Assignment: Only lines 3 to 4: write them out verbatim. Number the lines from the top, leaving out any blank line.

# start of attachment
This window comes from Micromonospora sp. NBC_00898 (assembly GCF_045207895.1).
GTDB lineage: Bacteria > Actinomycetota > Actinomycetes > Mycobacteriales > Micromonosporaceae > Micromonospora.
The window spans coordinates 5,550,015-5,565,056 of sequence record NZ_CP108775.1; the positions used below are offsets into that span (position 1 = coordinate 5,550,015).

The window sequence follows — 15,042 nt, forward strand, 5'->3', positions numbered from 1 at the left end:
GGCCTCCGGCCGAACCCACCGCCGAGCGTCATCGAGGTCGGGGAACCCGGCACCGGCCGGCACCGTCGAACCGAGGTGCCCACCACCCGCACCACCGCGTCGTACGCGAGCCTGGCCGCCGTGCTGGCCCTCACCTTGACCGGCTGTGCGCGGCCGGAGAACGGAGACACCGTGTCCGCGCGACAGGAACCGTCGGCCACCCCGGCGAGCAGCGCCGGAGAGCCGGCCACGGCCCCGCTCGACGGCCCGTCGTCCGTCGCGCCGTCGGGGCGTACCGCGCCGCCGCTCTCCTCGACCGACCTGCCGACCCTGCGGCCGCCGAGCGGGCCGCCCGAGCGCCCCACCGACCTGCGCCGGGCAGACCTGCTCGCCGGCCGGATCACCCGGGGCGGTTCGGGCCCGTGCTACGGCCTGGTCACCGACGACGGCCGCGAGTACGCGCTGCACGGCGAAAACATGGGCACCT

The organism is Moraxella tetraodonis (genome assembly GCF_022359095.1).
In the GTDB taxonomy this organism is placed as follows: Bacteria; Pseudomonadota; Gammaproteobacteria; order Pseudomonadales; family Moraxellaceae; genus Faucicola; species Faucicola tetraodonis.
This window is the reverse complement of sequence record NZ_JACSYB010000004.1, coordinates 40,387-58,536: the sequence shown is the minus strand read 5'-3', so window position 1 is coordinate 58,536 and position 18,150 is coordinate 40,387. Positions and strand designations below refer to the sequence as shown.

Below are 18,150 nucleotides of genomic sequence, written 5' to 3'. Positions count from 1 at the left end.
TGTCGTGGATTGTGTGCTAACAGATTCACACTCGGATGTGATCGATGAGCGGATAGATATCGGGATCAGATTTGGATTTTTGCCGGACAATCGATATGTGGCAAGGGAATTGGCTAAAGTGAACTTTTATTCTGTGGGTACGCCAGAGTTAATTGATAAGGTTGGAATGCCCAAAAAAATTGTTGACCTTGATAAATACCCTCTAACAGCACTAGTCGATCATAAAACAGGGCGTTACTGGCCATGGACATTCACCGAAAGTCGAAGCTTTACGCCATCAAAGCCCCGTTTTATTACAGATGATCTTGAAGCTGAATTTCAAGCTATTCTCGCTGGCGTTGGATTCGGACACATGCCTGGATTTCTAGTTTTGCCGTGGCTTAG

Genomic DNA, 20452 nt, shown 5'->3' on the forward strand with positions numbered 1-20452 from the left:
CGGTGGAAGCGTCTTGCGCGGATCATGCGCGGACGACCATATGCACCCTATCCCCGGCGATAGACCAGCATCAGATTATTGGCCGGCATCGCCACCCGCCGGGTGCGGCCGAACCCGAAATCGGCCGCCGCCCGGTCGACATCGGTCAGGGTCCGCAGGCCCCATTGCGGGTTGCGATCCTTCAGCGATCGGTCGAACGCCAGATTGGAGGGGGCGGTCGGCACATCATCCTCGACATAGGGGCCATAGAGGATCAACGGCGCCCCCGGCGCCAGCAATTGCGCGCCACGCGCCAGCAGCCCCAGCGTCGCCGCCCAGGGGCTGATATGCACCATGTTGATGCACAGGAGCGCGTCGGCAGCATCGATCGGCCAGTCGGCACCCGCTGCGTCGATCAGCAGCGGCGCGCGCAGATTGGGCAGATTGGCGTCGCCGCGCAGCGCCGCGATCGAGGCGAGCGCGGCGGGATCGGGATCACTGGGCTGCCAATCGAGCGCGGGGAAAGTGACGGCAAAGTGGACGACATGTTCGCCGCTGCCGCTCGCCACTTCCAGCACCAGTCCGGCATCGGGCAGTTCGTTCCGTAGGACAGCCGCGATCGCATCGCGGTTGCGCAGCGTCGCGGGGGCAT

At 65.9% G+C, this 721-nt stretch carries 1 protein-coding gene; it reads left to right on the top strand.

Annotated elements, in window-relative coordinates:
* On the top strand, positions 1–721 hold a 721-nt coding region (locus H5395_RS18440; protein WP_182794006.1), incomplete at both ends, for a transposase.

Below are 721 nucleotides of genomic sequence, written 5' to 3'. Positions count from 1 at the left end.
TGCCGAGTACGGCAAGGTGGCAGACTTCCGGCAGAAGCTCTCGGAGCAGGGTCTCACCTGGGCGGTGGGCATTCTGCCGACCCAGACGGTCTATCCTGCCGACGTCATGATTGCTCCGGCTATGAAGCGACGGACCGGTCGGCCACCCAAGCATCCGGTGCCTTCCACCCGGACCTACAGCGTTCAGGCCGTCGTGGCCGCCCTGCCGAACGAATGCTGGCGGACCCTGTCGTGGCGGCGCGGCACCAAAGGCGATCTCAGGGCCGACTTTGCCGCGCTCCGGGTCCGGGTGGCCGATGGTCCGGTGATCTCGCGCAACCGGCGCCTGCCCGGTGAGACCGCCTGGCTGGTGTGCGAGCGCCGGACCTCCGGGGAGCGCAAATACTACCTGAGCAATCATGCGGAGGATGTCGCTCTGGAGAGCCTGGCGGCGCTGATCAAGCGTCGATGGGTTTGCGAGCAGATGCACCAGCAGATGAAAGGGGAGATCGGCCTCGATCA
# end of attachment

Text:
The window spans coordinates 5,550,015-5,565,056 of sequence record NZ_CP108775.1; the positions used below are offsets into that span (position 1 = coordinate 5,550,015).

The window sequence follows — 15,042 nt, forward strand, 5'->3', positions numbered from 1 at the left end: